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April 18, 2004
Gorelick Swings, and Misses

Beleaguered 9/11 Commission member Jamie Gorelick, whose memo strengthening the so-called "wall" between intelligence-gathering and law-enforcement efforts caused a sensation in the commission hearings last week, writes a defense in today's Washington Post that mostly misses the mark:

The commission investigating the attacks of Sept. 11, 2001, has a critical dual mission to fulfill -- to help our nation understand how the worst assault on our homeland since Pearl Harbor could have occurred and to outline reforms to prevent new acts of terrorism. Under the leadership of former governor Tom Kean and former congressman Lee Hamilton, the commission has acted with professionalism and skill. Its hearings and the reports it has released have been highly informative, if often disturbing. Sept. 11 united this country in shock and grief; the lessons from it must be learned in a spirit of unity, not of partisan rancor.

First off, this lead paragraph contains assertions that simply aren't true. The decision to hold public hearings has been revealed to be a disaster, instantly causing great deal of partisanship on the part of several commission members, notably Richard Ben-Veniste and Bob Kerrey, of late, not to mention Gorelick herself. The tone and wording of the questioning, especially to current members of the Administration, has been accusatory and overly dramatic, while former employees of the government (who are busy selling books) received deferential treatment.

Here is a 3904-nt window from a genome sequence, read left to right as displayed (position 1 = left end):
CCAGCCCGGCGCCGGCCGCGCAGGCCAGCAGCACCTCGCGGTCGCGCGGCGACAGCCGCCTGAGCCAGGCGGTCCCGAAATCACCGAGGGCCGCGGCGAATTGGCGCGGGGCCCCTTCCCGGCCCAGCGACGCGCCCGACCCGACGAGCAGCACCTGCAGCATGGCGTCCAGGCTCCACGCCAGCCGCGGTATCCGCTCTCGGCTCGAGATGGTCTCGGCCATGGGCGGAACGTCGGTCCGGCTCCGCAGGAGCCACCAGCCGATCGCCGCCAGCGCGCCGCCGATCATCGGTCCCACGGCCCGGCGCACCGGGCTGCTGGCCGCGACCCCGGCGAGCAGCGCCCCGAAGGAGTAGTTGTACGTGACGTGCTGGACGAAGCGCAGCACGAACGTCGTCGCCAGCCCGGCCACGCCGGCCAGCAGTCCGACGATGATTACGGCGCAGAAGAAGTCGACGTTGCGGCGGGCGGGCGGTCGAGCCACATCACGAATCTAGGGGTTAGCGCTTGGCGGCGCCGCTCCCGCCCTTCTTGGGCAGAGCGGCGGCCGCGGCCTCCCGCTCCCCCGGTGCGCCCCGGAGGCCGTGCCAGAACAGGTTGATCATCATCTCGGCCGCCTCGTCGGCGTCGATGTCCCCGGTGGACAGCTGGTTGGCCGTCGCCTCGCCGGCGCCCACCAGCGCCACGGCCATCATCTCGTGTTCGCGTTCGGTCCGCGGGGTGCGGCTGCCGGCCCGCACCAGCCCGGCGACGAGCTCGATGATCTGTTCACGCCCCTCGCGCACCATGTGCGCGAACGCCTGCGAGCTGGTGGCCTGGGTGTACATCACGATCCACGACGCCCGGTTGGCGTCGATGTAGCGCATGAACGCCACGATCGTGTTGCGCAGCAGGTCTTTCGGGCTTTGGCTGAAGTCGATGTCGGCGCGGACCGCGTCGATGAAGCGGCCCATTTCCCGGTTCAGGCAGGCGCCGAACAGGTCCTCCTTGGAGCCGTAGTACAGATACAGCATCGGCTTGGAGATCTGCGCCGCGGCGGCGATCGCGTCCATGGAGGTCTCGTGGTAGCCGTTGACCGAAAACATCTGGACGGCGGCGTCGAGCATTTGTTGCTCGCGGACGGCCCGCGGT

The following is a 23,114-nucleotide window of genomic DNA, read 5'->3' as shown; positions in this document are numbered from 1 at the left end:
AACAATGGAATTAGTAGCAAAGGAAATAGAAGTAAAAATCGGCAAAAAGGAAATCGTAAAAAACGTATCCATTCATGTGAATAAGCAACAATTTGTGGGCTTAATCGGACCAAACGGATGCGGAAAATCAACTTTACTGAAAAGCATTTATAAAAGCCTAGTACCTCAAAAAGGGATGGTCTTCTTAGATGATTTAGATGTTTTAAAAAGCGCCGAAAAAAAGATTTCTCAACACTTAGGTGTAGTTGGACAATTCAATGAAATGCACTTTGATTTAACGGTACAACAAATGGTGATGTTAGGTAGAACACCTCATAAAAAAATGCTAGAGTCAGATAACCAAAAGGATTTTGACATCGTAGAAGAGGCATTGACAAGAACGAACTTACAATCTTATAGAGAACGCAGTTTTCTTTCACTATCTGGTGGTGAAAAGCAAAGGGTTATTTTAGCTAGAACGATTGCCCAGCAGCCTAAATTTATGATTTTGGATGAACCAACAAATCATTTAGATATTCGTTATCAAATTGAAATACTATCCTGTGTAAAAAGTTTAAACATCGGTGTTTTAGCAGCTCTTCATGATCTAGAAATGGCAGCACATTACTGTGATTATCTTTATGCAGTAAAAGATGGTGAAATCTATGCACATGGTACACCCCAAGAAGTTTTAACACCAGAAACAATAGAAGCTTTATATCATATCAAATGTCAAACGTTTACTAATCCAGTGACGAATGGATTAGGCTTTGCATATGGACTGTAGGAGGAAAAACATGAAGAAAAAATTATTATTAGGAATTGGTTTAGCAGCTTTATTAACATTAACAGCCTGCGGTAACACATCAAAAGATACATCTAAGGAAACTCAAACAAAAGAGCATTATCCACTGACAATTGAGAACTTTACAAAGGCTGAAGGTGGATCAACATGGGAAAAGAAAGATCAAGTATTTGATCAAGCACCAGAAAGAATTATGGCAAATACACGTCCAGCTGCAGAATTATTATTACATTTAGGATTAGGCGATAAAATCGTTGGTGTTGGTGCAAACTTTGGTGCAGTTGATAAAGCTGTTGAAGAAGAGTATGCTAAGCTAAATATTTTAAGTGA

Further, the constant parade of commission members to talk shows and their discussion of their pre-conceived beliefs have demonstrated that, at the very least, their minds were made up before the public testimony ever began. To decribe their conduct as "professional" is ludicrous. What we have witnessed on television is the OJ trial of 9/11, where the commissioners play to the television cameras during the day and again during the evening, while doing their best to generate attention by indulging in character assassination either by implication or explicitly, such as questioning John Ashcroft's attention span. The tipping point came last week, when just prior to his questioning of Condoleezza Rice, Kerrey indulged in a one-minute rant against the Bush administration's current Iraq policy, which has no relation to the commission's mandate.

Gorelick then goes into a lengthy explanation of the wall, built over two decades of court and political decisions by the DoJ, of which Gorelick was neither the alpha nor the omega. She points out, rightly, that Ashcroft deputy Larry Thompson reaffirmed the Gorelick interpretation in an August 6, 2001 memo to the DoJ. Later, Gorelick acknowledges that the USA Patriot Act eliminated the policy and court decisions that buttressed the wall, allowing investigators of all stripes to share information.